By: Brittany Leslie – Wholesale Account Manager and Educator, Kéan Coffee
If you have ever been to Kéan Coffee in Newport Beach, it is highly likely that you have seen Mike behind the bar. Mike has been with Kéan Coffee since we first opened our doors in December 2005. Over those years Mike has become highly seasoned in his skills as a professional barista and grown close with our community in Newport Beach. Mike shares with us some of his many stories of how he first started as a barista, what it was like to compete and train under the best in the industry, and how one becomes a latte art master.
What is your position and how long have you worked with Kéan Coffee?
I have been at Kéan Coffee since we opened 15 years ago in December of 2005. Since then, I have been a head barista, barista trainer, manager, and have pretty much done all you can do at our coffeehouse. I technically started 2 weeks before opening to get trained. Within my first year of working at Kéan Coffee, I knew that I could make coffee into a career.
How did you start working in coffee, and was it easy for you to pick up?
My first job at 14 years old was working at Humphrey Yogart at Triangle Square and we served Diedrich coffee, but it was mainly a yogurt place. My best story from there is that you knew the cappuccino was done when the milk was overflowing from the frothing pitcher and that’s how I was serving coffee in 1999. When I worked at Kéan Coffee 6 years later, all the coffee skills I had acquired became foreign to me. I was happy to be there and a quick learner, so it came pretty naturally. All of us struggled in the beginning—we didn’t serve lattes with good art for the first 6 months after opening. It was all blobs of foam. If you got a circle or even better a heart, it was definitely something to brag about. I would have liked to say “take a picture” but we didn’t have camera phones then. Danny and Sherri Johns, Coffee Specialist and Ultimate Barista Challenge founder were our trainers at opening, so we truly learned from some of the best in our industry. Not too long into my career, both myself and two other baristas trained over 50 baristas in Hawaii in everything we knew about coffee. At the time, I felt like I knew a lot but looking back 10 years later it’s crazy how much more there is to learn and know.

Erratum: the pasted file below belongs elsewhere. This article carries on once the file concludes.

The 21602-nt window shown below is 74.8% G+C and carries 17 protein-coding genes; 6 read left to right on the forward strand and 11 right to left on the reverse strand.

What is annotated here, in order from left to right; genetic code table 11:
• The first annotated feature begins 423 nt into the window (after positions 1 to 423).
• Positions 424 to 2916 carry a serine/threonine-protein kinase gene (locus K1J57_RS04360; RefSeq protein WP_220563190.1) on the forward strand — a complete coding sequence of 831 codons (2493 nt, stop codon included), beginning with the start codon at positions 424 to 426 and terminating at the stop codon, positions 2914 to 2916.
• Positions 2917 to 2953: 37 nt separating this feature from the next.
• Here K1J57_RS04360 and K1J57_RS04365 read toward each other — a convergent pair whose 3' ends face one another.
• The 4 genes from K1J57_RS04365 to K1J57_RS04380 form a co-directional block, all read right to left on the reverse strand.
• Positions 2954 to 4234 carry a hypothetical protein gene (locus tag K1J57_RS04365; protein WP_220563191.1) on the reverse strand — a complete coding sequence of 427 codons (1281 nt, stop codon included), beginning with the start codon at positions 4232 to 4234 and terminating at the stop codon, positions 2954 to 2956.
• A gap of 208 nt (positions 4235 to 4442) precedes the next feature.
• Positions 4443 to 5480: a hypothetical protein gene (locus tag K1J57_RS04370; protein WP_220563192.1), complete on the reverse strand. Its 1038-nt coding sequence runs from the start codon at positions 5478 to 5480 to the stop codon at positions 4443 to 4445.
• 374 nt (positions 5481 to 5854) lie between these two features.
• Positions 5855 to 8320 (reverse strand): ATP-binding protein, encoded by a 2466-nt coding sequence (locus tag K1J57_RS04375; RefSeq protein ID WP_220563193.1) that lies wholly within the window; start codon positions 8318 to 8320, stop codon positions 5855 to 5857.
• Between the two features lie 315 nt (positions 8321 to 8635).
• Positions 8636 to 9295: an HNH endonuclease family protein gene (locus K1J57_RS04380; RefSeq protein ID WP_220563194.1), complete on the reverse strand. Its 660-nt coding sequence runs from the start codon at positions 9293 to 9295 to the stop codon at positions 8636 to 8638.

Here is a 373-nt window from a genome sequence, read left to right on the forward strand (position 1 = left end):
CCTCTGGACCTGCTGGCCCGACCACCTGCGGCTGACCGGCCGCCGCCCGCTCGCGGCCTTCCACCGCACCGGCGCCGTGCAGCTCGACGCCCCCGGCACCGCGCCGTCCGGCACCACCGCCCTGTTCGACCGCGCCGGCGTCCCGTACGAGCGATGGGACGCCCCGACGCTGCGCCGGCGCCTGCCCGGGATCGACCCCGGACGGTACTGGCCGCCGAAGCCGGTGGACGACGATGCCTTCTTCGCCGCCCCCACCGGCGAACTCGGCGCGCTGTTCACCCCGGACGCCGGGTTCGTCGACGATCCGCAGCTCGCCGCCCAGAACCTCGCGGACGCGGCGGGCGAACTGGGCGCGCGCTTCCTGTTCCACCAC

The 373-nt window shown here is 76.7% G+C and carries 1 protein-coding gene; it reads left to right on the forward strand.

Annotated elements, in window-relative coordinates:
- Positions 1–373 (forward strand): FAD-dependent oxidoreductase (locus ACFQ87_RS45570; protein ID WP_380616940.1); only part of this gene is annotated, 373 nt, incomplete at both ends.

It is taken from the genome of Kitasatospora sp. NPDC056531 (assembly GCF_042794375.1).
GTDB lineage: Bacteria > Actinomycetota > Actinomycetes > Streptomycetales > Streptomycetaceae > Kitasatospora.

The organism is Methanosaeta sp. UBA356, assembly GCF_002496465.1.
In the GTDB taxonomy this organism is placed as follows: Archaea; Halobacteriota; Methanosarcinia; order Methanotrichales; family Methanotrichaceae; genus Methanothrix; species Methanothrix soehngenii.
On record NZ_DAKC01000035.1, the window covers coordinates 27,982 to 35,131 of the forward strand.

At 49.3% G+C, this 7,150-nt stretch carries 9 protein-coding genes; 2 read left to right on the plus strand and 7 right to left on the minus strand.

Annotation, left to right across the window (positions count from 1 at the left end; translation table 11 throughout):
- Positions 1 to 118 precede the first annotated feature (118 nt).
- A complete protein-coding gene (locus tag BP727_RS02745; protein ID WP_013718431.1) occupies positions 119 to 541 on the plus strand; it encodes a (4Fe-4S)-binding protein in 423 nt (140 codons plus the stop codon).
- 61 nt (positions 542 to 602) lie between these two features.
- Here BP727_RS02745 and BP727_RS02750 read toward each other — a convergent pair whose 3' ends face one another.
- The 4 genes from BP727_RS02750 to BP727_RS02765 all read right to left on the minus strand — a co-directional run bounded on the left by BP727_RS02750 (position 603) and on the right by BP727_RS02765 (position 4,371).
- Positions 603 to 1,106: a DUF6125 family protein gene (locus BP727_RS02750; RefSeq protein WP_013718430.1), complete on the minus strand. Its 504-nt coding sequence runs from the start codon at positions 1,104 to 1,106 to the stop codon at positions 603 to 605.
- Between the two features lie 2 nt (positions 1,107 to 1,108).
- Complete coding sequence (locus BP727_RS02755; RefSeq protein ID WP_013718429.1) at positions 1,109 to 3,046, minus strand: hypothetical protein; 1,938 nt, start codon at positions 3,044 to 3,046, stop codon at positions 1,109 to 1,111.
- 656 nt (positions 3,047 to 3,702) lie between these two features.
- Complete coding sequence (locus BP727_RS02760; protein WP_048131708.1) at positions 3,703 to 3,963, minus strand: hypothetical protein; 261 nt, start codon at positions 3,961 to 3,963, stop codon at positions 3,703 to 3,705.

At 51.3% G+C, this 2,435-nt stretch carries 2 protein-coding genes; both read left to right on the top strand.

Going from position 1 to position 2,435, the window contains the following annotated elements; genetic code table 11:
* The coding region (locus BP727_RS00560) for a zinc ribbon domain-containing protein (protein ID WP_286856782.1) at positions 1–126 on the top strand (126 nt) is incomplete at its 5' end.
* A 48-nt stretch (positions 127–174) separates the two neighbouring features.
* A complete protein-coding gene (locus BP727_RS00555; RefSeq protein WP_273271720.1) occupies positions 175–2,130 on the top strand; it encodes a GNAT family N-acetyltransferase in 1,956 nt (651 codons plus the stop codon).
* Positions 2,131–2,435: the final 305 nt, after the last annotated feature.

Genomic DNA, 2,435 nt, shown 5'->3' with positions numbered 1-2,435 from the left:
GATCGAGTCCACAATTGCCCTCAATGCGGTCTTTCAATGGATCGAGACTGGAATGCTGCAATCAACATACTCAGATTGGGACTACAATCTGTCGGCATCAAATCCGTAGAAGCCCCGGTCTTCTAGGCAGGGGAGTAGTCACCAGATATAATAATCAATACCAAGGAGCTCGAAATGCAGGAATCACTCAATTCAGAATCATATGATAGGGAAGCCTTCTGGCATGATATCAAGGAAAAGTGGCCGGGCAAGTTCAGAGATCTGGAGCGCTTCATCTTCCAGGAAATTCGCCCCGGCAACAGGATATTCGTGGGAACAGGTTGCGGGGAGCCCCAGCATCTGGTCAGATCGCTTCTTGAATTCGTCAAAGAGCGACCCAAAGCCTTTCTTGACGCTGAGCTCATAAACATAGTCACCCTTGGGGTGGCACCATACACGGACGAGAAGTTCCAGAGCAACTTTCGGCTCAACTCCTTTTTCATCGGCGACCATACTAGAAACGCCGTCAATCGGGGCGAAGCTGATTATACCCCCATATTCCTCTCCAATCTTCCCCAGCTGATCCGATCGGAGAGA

I’ve seen your Barista Camp certificate hanging up at the Newport Coffeehouse. What is Barista Camp?
Barista Camp is like a barista college. We took 4 classes a day, all coffee-oriented, from sciences of cupping and everything in-between, seed to cup. Basically, we covered everything that would normally be covered in a Professional Barista Level 1 and Level 2 certifications, all combined in the course of 3 days. There were about 25 different classes offered. Though it is pricey, you not only receive coffee certifications, but you also create long lasting relationships with people from all over the world with like-minded interests. It was super fun. The best thing I took away from the camp was the camaraderie between myself and the other attendees. I had competed in competitions 5 years before Barista Camp, so when I got there I felt as if I knew half of the baristas already just from competing or being in the community. There were some new kids, who thought they knew everything and needed to be humbled, and people there who had been in the industry so long you would think they would be burned out. But no, they were always smiling and just as passionate, joking about the good ole days when no one knew what a single origin espresso was.